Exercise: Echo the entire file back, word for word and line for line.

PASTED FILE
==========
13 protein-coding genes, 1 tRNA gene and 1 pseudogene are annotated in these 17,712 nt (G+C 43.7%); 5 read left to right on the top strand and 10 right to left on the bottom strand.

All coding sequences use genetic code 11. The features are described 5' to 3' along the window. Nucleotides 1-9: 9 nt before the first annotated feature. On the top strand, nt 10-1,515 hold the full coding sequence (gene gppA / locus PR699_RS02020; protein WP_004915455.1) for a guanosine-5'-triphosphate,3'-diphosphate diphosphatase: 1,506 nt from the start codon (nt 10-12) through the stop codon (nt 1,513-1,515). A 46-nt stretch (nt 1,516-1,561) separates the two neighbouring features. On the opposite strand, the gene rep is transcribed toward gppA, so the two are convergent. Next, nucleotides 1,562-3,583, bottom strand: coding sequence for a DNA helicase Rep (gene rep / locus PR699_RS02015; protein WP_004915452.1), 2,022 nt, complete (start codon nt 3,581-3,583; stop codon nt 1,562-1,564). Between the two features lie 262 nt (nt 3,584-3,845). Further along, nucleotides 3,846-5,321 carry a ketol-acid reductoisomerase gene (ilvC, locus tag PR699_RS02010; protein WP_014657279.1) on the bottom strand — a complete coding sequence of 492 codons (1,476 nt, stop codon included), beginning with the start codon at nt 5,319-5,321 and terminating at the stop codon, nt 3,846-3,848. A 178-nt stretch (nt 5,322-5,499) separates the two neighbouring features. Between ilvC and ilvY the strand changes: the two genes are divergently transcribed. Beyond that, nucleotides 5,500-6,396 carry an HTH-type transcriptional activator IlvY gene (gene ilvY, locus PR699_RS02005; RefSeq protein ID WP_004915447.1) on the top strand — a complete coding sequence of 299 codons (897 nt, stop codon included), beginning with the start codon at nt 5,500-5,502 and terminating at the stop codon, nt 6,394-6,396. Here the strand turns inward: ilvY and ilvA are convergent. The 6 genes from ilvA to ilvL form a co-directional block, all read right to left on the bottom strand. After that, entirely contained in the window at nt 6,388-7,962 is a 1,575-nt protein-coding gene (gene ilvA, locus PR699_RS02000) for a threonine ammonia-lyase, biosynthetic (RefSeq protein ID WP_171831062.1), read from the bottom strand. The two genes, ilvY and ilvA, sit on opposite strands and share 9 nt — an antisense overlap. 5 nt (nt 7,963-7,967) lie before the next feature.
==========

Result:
13 protein-coding genes, 1 tRNA gene and 1 pseudogene are annotated in these 17,712 nt (G+C 43.7%); 5 read left to right on the top strand and 10 right to left on the bottom strand.

All coding sequences use genetic code 11. The features are described 5' to 3' along the window. Nucleotides 1-9: 9 nt before the first annotated feature. On the top strand, nt 10-1,515 hold the full coding sequence (gene gppA / locus PR699_RS02020; protein WP_004915455.1) for a guanosine-5'-triphosphate,3'-diphosphate diphosphatase: 1,506 nt from the start codon (nt 10-12) through the stop codon (nt 1,513-1,515). A 46-nt stretch (nt 1,516-1,561) separates the two neighbouring features. On the opposite strand, the gene rep is transcribed toward gppA, so the two are convergent. Next, nucleotides 1,562-3,583, bottom strand: coding sequence for a DNA helicase Rep (gene rep / locus PR699_RS02015; protein WP_004915452.1), 2,022 nt, complete (start codon nt 3,581-3,583; stop codon nt 1,562-1,564). Between the two features lie 262 nt (nt 3,584-3,845). Further along, nucleotides 3,846-5,321 carry a ketol-acid reductoisomerase gene (ilvC, locus tag PR699_RS02010; protein WP_014657279.1) on the bottom strand — a complete coding sequence of 492 codons (1,476 nt, stop codon included), beginning with the start codon at nt 5,319-5,321 and terminating at the stop codon, nt 3,846-3,848. A 178-nt stretch (nt 5,322-5,499) separates the two neighbouring features. Between ilvC and ilvY the strand changes: the two genes are divergently transcribed. Beyond that, nucleotides 5,500-6,396 carry an HTH-type transcriptional activator IlvY gene (gene ilvY, locus PR699_RS02005; RefSeq protein ID WP_004915447.1) on the top strand — a complete coding sequence of 299 codons (897 nt, stop codon included), beginning with the start codon at nt 5,500-5,502 and terminating at the stop codon, nt 6,394-6,396. Here the strand turns inward: ilvY and ilvA are convergent. The 6 genes from ilvA to ilvL form a co-directional block, all read right to left on the bottom strand. After that, entirely contained in the window at nt 6,388-7,962 is a 1,575-nt protein-coding gene (gene ilvA, locus PR699_RS02000) for a threonine ammonia-lyase, biosynthetic (RefSeq protein ID WP_171831062.1), read from the bottom strand. The two genes, ilvY and ilvA, sit on opposite strands and share 9 nt — an antisense overlap. 5 nt (nt 7,963-7,967) lie before the next feature.